No vowels, no features, no frills, no nonsense — and for six years, no music, either. Nobody could accuse TNGHT of overdoing it. Their second EP, ‘TNGHT II’, dropped this week to the same raucous reception as their self-titled debut did in 2012.
The duo — sorry, side-project (more on that later) — are Hudson Mohawke and Lunice, two electronically-minded solo artists who share a fondness for rap and an impish sense of humour. Hudson Mohawke is a multi-talented producer on the cusp of the A-list. He’s soundtracked video games and Apple adverts, spun quasi-legendary hip-hop sets, and received production credits on avant-pop records by FKA twigs and Anohni. He answers questions in fluent Glaswegian, swearing prolifically and laughing often.
Lunice, who produces under his real first name and comes from Montreal, met his cohort after his local party crew Turbo Crunk linked up with Scottish label LuckyMe through MySpace. He appeared in Azealia Banks’s smash-hit ‘212’ video, has collaborated with Denzel Curry, Rick Ross, and Diplo, and once supported Madonna on tour. “I’ve never seen something like that,” Madonna told him after his set. His hyper live energy (as seen in his 2014 Boiler Room) shines in conversation, his ebullient responses spoken through a grin that’s obvious even over the phone.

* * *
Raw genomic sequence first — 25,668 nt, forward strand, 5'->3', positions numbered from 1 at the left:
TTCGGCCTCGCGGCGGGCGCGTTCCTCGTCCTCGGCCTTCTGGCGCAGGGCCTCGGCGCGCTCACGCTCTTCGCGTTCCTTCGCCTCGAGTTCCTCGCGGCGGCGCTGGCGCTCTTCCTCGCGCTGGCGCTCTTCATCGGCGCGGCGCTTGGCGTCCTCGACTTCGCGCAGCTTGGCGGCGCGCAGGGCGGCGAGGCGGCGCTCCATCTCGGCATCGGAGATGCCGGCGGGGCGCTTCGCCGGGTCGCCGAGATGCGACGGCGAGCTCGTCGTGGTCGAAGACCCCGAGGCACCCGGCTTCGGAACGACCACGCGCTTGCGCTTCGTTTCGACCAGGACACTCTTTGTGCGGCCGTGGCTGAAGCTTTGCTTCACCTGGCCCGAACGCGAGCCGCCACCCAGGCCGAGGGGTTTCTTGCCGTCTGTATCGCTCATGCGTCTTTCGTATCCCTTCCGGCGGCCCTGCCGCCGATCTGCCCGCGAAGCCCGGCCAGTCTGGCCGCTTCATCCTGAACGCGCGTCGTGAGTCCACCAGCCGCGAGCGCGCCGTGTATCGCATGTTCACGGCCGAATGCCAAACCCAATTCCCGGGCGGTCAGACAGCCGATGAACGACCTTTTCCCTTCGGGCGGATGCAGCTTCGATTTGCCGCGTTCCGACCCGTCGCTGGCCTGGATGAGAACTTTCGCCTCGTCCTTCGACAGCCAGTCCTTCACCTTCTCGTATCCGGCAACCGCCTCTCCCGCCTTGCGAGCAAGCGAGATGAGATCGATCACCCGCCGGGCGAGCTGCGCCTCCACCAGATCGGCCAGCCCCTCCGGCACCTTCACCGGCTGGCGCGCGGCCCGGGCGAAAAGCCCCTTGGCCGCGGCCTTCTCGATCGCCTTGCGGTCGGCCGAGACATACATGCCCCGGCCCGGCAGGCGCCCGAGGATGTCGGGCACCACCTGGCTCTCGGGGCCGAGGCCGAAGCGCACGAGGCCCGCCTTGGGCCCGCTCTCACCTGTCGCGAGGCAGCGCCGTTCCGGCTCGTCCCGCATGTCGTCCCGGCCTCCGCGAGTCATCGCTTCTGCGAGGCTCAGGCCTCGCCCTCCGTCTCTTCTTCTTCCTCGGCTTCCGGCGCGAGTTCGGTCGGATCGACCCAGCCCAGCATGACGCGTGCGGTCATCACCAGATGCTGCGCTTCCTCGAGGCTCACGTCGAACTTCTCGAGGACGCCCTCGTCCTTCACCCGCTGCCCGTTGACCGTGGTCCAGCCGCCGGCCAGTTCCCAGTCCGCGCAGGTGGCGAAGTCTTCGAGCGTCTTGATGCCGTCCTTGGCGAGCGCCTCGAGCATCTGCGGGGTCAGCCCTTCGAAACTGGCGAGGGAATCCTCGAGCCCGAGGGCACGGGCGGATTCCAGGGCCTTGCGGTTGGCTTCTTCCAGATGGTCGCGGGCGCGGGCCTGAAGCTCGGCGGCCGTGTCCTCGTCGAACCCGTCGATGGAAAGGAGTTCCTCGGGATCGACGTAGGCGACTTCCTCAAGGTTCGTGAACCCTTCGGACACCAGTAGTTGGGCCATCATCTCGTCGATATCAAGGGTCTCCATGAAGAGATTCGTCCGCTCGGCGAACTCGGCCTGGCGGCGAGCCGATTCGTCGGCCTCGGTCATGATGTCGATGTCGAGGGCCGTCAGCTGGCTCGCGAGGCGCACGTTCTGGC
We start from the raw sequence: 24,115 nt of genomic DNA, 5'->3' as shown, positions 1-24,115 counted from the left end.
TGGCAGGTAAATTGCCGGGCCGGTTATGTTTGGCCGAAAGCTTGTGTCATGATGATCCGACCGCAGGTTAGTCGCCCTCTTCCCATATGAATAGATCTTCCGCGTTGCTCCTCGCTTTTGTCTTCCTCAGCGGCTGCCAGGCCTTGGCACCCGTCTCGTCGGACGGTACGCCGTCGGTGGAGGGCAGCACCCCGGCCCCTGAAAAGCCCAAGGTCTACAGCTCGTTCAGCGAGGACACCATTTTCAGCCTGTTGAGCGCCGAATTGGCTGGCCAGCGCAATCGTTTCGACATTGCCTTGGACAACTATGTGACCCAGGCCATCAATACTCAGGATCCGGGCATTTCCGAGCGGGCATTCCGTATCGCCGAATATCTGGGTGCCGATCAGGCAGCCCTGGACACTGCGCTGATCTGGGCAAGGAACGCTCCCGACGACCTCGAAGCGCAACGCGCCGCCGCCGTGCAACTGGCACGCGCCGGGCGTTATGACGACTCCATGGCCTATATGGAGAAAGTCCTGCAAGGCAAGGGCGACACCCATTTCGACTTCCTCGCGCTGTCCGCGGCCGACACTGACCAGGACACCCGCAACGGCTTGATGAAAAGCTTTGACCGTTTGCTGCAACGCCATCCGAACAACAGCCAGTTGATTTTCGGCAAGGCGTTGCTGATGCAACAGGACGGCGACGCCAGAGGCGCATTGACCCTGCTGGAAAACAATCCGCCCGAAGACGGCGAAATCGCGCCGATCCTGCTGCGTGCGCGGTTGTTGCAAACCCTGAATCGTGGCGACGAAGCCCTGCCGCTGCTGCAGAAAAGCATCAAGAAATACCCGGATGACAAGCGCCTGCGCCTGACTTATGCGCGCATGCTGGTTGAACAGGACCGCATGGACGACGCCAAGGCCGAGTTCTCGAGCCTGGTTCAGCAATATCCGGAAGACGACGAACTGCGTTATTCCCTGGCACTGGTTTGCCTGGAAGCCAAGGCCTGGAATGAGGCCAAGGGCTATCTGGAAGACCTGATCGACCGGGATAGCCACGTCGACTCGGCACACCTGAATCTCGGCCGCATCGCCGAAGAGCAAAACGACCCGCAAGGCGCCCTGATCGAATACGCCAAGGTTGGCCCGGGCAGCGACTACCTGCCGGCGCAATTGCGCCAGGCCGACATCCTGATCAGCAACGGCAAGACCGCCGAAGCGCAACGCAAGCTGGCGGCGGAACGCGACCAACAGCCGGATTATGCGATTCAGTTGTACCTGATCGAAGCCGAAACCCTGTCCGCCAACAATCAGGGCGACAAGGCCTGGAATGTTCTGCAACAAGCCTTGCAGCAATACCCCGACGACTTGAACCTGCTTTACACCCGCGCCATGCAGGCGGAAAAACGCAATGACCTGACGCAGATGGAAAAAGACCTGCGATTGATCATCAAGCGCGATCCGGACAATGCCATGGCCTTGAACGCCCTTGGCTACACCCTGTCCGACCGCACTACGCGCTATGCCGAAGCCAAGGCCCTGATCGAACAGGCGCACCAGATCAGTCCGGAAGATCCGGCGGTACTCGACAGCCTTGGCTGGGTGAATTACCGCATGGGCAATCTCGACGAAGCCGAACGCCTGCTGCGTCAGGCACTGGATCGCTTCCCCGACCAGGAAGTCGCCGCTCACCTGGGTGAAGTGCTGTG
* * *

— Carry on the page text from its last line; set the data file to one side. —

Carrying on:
Together, Hudson Mohawke and Lunice make dizzy, loud dance music that’s been variously classified as trap, hip-hop, and EDM. Their first release, ‘Higher Ground,’ was included in Pitchfork’s recent Top 200 Songs of the Decade list, a once ubiquitous club track that rudely hacked apart Julie McKnight’s 2002 house tune ‘Home’ and added a thunderous brass bassline. Its success outstripped anything either of them had done before, becoming a sports stadium anthem in the States and even being ripped off by a Mountain Dew advertisment.
When it arrived, the ‘TNGHT’ EP sounded unlike anything else around. Now there’s lots of stuff that sounds like it, from ‘Harlem Shake’ to the Rick James-sampling second half of Kendrick Lamar’s ‘DNA.’ Their new record, ‘TNGHT II’, somehow repeats the trick, this time referencing trance and hardcore alongside trap and hip-hop while comfortably avoiding any simple categorisation.